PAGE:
pardoned almost one third of prisoners. Today, Czech lawmakers in the upper house of parliament voted narrowly to impeach Klaus for high treason, referring the outgoing president to the constitutional court, which will rule if the amnesty and other decisions Klaus made as president were unconstitutional.Earlier this year Czech President Vaclav Klaus
From the BBC:
The wide-ranging measures were controversial as they resulted in multiple high-profile corruption cases being suspended.
Mr Klaus's term as president of the country is due to end on Thursday.
Thirty-eight senators in the 81-seat house, controlled by the left-wing opposition, voted to impeach the president, with 30 voting against. Only the Senate has such power in the Czech legal system.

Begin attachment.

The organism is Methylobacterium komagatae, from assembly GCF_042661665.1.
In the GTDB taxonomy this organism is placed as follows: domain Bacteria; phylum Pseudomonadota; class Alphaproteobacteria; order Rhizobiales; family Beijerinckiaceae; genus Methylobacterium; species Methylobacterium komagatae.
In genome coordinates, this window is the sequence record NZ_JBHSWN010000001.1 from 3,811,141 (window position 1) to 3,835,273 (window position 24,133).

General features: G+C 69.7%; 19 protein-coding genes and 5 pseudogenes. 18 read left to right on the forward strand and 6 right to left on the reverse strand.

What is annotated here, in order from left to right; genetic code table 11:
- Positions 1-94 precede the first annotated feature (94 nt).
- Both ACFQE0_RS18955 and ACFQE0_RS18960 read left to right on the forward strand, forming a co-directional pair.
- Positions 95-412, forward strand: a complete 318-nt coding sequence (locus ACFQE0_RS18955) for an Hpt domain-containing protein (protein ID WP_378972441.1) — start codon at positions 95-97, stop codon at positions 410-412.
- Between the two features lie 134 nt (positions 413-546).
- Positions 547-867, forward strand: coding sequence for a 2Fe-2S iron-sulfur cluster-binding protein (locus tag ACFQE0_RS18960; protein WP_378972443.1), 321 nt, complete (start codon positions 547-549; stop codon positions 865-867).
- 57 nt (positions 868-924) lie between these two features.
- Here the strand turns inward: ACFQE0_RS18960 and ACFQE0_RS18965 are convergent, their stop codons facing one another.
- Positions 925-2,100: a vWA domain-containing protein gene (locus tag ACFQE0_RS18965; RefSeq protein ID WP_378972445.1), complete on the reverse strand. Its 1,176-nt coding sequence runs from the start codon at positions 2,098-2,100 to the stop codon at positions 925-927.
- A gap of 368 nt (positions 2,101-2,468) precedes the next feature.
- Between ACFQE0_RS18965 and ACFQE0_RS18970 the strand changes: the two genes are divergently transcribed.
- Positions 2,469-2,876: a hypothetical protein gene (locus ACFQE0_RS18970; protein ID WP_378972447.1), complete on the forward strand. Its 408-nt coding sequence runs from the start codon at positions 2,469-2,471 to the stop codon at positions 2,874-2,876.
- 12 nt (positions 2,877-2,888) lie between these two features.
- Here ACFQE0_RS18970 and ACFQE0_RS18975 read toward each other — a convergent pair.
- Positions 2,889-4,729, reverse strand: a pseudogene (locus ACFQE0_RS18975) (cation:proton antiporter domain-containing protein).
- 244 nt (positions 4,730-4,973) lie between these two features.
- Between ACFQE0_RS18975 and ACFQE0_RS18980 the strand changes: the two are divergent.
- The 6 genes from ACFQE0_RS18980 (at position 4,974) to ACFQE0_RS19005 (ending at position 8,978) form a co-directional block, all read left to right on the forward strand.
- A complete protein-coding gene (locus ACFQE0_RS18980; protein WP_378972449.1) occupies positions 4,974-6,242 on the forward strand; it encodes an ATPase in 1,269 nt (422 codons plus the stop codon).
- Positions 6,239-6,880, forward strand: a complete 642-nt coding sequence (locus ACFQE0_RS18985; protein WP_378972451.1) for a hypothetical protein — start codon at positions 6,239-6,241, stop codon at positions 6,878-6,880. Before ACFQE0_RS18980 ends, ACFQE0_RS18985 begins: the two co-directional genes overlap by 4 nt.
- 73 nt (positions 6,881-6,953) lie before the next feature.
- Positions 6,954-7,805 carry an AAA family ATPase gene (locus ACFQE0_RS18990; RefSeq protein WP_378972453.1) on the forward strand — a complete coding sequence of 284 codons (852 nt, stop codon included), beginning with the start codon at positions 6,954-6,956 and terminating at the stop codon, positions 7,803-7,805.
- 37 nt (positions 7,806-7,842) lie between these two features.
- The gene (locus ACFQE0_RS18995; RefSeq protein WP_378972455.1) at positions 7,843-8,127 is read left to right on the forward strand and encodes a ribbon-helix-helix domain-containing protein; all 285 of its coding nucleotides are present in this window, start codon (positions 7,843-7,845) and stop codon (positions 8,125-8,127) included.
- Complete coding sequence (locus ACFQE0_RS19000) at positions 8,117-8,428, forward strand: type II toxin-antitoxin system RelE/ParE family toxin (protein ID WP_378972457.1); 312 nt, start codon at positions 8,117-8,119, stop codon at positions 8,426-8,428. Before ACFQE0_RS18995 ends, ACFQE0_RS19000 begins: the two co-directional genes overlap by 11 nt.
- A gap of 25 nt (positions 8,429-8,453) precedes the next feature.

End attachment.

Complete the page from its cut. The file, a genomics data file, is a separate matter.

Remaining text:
The worst punishment he faces is the loss of his presidential job, a role the 71-year-old must relinquish later this week having served two terms in office.
The opposition is upset that Klaus ended the prosecutions of some people being investigated for embezzlement. In addition, the opposition alleges that it was unconstitutional for Klaus not to ratify some European Union legislation, including the plan to set up the European Stability Mechanism eurozone bailout fund.
The move is symbolic; the worst punishment that Klaus could be facing is being removed from office (his second term as president ends on Thursday), having his pension withheld, and not being able to stand for office again.
While Klaus is often regarded as one of Europe's best know Eurosceptics and Thatcherite advocate of free trade his record on economic reform has been patchy at best. Read Matt Welch on Vaclav Klaus here, here, and here.